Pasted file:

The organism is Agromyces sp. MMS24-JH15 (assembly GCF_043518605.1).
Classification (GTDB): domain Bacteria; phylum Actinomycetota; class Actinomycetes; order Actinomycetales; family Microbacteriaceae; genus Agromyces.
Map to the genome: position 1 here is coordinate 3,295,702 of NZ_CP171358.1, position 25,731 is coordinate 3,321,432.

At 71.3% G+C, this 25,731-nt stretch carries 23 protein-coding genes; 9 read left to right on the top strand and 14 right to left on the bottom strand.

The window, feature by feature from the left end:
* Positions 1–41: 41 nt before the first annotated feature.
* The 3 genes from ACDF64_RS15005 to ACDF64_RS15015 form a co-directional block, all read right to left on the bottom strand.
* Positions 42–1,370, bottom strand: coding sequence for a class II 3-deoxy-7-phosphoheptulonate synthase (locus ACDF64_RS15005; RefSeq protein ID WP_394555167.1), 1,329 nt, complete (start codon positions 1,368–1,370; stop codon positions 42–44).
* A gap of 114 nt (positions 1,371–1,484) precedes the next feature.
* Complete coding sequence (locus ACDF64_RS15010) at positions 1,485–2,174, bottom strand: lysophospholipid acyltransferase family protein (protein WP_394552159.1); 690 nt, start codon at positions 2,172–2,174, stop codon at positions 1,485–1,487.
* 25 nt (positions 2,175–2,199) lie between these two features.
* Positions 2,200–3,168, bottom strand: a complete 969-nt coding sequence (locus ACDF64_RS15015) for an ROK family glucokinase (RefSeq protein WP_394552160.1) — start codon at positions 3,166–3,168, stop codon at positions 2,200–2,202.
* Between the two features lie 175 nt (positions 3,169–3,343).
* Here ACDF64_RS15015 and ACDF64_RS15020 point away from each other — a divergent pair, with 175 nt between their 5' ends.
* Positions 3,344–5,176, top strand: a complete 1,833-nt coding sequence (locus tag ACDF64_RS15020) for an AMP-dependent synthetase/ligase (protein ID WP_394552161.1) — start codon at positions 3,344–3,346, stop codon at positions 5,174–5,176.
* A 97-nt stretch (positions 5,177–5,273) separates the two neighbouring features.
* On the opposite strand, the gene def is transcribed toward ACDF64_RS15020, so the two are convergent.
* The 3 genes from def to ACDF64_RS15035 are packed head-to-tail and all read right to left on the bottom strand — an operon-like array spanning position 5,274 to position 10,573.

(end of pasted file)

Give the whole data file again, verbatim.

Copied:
The organism is Agromyces sp. MMS24-JH15 (assembly GCF_043518605.1).
Classification (GTDB): domain Bacteria; phylum Actinomycetota; class Actinomycetes; order Actinomycetales; family Microbacteriaceae; genus Agromyces.
Map to the genome: position 1 here is coordinate 3,295,702 of NZ_CP171358.1, position 25,731 is coordinate 3,321,432.

At 71.3% G+C, this 25,731-nt stretch carries 23 protein-coding genes; 9 read left to right on the top strand and 14 right to left on the bottom strand.

The window, feature by feature from the left end:
* Positions 1–41: 41 nt before the first annotated feature.
* The 3 genes from ACDF64_RS15005 to ACDF64_RS15015 form a co-directional block, all read right to left on the bottom strand.
* Positions 42–1,370, bottom strand: coding sequence for a class II 3-deoxy-7-phosphoheptulonate synthase (locus ACDF64_RS15005; RefSeq protein ID WP_394555167.1), 1,329 nt, complete (start codon positions 1,368–1,370; stop codon positions 42–44).
* A gap of 114 nt (positions 1,371–1,484) precedes the next feature.
* Complete coding sequence (locus ACDF64_RS15010) at positions 1,485–2,174, bottom strand: lysophospholipid acyltransferase family protein (protein WP_394552159.1); 690 nt, start codon at positions 2,172–2,174, stop codon at positions 1,485–1,487.
* 25 nt (positions 2,175–2,199) lie between these two features.
* Positions 2,200–3,168, bottom strand: a complete 969-nt coding sequence (locus ACDF64_RS15015) for an ROK family glucokinase (RefSeq protein WP_394552160.1) — start codon at positions 3,166–3,168, stop codon at positions 2,200–2,202.
* Between the two features lie 175 nt (positions 3,169–3,343).
* Here ACDF64_RS15015 and ACDF64_RS15020 point away from each other — a divergent pair, with 175 nt between their 5' ends.
* Positions 3,344–5,176, top strand: a complete 1,833-nt coding sequence (locus tag ACDF64_RS15020) for an AMP-dependent synthetase/ligase (protein ID WP_394552161.1) — start codon at positions 3,344–3,346, stop codon at positions 5,174–5,176.
* A 97-nt stretch (positions 5,177–5,273) separates the two neighbouring features.
* On the opposite strand, the gene def is transcribed toward ACDF64_RS15020, so the two are convergent.
* The 3 genes from def to ACDF64_RS15035 are packed head-to-tail and all read right to left on the bottom strand — an operon-like array spanning position 5,274 to position 10,573.